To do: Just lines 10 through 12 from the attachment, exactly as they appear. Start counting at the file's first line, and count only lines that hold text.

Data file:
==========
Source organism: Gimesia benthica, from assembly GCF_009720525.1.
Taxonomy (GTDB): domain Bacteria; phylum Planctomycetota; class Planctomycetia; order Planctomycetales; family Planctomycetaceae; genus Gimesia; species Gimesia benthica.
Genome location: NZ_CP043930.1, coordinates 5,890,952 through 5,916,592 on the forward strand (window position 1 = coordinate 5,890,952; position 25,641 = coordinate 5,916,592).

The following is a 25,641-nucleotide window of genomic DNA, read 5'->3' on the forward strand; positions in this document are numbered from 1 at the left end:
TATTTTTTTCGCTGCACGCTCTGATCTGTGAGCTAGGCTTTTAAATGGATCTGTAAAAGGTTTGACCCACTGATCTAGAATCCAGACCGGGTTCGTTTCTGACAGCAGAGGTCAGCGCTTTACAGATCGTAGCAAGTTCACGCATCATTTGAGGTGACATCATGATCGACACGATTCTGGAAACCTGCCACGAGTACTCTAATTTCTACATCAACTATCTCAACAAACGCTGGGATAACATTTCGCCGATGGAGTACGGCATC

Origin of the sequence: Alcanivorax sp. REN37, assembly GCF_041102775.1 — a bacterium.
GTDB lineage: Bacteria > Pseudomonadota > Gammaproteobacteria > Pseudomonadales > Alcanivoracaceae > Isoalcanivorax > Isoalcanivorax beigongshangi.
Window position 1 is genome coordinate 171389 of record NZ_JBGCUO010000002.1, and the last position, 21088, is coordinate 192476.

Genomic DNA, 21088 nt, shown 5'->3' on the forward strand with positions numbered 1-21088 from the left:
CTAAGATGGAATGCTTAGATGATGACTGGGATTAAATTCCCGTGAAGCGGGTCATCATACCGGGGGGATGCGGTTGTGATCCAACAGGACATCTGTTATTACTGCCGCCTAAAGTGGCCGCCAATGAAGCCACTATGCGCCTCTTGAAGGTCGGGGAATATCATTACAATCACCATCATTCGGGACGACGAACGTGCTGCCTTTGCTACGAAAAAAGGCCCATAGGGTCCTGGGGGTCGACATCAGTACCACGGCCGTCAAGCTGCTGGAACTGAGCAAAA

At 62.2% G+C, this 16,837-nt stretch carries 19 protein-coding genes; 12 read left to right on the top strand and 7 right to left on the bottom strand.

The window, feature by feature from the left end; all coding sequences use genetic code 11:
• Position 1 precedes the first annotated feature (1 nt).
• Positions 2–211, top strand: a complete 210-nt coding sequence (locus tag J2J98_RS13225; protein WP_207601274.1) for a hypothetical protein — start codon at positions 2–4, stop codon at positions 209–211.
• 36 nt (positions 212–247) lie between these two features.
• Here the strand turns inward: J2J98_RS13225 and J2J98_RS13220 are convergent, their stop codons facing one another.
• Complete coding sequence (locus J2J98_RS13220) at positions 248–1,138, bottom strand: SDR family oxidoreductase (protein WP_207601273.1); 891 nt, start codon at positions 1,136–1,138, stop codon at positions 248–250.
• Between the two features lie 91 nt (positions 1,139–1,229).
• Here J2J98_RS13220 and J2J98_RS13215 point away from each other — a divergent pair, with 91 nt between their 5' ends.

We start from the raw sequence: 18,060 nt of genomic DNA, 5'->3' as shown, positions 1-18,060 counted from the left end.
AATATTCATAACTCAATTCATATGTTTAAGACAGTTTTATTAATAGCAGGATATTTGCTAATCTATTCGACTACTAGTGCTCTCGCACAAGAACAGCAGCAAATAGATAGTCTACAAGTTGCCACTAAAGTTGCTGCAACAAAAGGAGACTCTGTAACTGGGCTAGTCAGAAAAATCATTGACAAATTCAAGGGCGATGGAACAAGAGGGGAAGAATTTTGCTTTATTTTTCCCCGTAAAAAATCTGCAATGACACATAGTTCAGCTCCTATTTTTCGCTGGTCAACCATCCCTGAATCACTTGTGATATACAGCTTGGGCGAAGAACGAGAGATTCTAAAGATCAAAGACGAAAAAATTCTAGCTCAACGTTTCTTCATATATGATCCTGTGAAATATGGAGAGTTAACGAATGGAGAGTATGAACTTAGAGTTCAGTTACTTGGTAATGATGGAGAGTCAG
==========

CTAAGATGGAATGCTTAGATGATGACTGGGATTAAATTCCCGTGAAGCGGGTCATCATACCGGGGGGATGCGGTTGTGATCCAACAGGACATCTGTTATTACTGCCGCCTAAAGTGGCCGCCAATGAAGCCACTATGCGCCTCTTGAAGGTCGGGGAATATCATTACAATCACCATCATTCGGGACGACGAACGTGCTGCCTTTGCTACGAAAAAAGGCCCATAGGGTCCTGGGGGTCGACATCAGTACCACGGCCGTCAAGCTGCTGGAACTGAGCAAAA

At 62.2% G+C, this 16,837-nt stretch carries 19 protein-coding genes; 12 read left to right on the top strand and 7 right to left on the bottom strand.

The window, feature by feature from the left end; all coding sequences use genetic code 11: